Rafael Nadal became the youngster to watch in 2003, playing in four Challenger finals in the opening months and making an impressive debut at the Masters 1000 events in Monte Carlo and Hamburg, where he reached the third round.
Establishing himself as a top-100 player, Nadal scored two wins at Wimbledon and gathered a boost ahead of the second part of the season. The 17-year-old advanced into the semi-final on his beloved clay in Umag in July before skipping a couple of weeks due to an injury.
In New York, Nadal became one of the youngest players with the US Open victory, reaching the second round where he lost to Younes El Aynaoui 7-6, 6-3, 7-6 after grueling two hours and 43 minutes. The youngster fended off nine out of 12 break chances, stealing the rival's serve twice and falling short in the decisive moments to suffer straight-sets defeat despite a great effort.
Giving his best to stay in touch, Nadal came from a break down in sets one and three, reaching 6-6 in both tie breaks before losing the following two points to propel the Moroccan into the last 32.
Rafael Nadal spoke about his fighting spirit at the US Open 2003.
"I was serving pretty well and was unlucky on a few balls when I had a chance to bring momentum to my side.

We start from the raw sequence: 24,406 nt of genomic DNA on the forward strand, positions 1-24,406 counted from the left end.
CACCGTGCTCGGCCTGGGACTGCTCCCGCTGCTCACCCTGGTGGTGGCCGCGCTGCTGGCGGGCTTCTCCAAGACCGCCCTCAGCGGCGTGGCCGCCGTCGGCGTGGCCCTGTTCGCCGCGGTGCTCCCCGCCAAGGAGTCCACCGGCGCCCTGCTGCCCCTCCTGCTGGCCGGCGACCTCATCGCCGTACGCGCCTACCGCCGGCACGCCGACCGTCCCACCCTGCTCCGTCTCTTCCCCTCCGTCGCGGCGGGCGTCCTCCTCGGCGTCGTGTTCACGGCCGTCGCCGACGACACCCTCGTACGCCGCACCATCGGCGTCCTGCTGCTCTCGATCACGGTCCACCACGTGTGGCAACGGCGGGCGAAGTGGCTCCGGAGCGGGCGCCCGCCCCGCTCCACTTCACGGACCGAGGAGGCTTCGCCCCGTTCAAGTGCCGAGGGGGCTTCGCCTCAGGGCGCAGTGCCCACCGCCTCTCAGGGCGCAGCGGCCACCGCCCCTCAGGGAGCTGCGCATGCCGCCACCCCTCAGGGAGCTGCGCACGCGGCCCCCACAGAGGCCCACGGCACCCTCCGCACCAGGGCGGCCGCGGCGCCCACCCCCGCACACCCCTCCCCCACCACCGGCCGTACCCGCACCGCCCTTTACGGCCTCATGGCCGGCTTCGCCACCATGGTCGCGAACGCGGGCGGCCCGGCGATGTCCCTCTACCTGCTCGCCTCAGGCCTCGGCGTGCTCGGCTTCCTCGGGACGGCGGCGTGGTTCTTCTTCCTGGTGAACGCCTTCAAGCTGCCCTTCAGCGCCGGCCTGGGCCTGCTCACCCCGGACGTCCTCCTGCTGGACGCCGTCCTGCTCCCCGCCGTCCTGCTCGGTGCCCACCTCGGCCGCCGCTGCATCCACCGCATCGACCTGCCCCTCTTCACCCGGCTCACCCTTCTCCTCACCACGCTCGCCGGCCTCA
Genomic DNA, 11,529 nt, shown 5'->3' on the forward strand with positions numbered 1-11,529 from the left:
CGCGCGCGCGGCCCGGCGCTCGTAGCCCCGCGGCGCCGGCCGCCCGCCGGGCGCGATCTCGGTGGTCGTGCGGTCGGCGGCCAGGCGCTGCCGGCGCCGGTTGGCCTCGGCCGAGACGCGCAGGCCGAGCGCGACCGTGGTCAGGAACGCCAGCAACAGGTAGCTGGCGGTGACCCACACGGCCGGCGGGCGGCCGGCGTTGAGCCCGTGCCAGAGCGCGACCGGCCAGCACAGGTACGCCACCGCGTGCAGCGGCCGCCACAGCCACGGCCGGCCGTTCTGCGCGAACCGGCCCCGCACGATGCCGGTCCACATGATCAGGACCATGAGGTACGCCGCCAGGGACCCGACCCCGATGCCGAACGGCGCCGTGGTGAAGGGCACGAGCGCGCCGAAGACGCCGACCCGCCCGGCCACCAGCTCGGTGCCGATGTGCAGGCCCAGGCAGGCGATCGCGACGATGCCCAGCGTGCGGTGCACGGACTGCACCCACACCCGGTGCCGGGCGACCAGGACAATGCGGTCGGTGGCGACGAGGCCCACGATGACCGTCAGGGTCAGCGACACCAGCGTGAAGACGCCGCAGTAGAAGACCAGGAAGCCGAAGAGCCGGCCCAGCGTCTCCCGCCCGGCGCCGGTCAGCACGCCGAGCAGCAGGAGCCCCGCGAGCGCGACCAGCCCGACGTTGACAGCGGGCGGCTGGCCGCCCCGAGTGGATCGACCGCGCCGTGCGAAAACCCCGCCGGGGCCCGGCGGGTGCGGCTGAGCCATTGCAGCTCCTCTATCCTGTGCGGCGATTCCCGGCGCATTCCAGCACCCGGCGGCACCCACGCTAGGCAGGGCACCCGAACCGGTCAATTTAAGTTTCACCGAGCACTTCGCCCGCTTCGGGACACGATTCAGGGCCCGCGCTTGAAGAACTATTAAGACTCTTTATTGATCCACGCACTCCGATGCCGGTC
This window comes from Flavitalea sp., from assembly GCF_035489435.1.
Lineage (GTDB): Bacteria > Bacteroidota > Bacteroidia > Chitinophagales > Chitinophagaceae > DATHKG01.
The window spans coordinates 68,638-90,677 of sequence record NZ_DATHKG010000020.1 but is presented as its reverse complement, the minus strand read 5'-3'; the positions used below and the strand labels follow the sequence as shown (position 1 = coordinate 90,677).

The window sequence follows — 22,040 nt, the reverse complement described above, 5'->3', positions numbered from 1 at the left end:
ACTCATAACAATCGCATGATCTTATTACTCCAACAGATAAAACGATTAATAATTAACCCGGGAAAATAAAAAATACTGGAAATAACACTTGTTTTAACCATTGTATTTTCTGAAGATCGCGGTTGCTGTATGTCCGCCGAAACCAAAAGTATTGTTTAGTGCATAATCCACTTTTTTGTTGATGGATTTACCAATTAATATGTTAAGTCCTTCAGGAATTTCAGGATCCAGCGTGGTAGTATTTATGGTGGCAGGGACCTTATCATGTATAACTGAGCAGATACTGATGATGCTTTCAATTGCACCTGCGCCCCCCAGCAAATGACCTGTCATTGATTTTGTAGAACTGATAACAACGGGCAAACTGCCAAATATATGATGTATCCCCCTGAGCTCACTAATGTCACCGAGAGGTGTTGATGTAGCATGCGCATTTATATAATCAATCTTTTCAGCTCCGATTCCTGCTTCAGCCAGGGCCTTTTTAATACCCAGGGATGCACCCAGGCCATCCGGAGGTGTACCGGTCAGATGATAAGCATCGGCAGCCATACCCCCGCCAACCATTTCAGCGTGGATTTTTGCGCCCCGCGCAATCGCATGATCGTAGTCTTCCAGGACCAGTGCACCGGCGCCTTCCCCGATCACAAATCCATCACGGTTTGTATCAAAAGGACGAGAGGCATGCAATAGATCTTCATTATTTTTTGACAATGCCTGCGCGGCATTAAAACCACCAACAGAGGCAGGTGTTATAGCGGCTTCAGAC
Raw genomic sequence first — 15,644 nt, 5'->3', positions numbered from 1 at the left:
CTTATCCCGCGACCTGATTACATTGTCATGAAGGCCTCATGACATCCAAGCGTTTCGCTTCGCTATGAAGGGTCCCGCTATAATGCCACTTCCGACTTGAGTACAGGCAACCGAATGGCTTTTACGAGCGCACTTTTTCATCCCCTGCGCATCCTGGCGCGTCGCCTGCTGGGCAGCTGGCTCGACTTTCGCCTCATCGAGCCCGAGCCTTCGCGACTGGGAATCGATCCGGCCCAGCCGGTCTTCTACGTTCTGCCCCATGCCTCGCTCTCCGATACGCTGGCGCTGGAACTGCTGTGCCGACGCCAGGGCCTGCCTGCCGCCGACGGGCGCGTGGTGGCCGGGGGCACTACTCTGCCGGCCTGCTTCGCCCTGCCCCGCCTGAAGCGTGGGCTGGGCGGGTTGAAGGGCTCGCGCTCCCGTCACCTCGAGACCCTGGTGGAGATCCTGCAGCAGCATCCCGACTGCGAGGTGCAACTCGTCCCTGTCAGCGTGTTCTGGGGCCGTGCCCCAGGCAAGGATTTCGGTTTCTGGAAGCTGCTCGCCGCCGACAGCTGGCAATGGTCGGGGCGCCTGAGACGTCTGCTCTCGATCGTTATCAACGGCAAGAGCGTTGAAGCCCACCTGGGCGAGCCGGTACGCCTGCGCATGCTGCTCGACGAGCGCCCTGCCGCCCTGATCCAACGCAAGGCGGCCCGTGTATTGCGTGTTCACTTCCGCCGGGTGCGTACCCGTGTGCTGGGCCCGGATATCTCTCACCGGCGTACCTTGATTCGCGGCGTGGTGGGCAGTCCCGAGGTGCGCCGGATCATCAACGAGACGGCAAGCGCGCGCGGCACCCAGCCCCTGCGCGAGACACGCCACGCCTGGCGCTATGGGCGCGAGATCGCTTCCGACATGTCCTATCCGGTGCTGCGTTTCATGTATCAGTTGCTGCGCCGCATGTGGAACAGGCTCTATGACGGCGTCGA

I returned pretty well, but his serve proved to be too tough in the end. It's crucial to have good serve on these fast courts, and that made the difference today. The previous encounter we played was similar to this one, even though it was on clay.
I played a bit better than the last time we shared the court, but it was not enough today. I'm a fighter, and I fight all the time, even at 5-2 down in the third set. I bounced back and leveled the score to reach a tie break where I had my chances, missing that shot at 6-6 and losing in straights, although I gave my best to prolong the encounter.
I wanted to play to his forehand at 6-6 in the third set tie break, which was more difficult. I should have played to his backhand like I had been doing on other points; still, it did not make that much of a difference," Rafael Nadal said.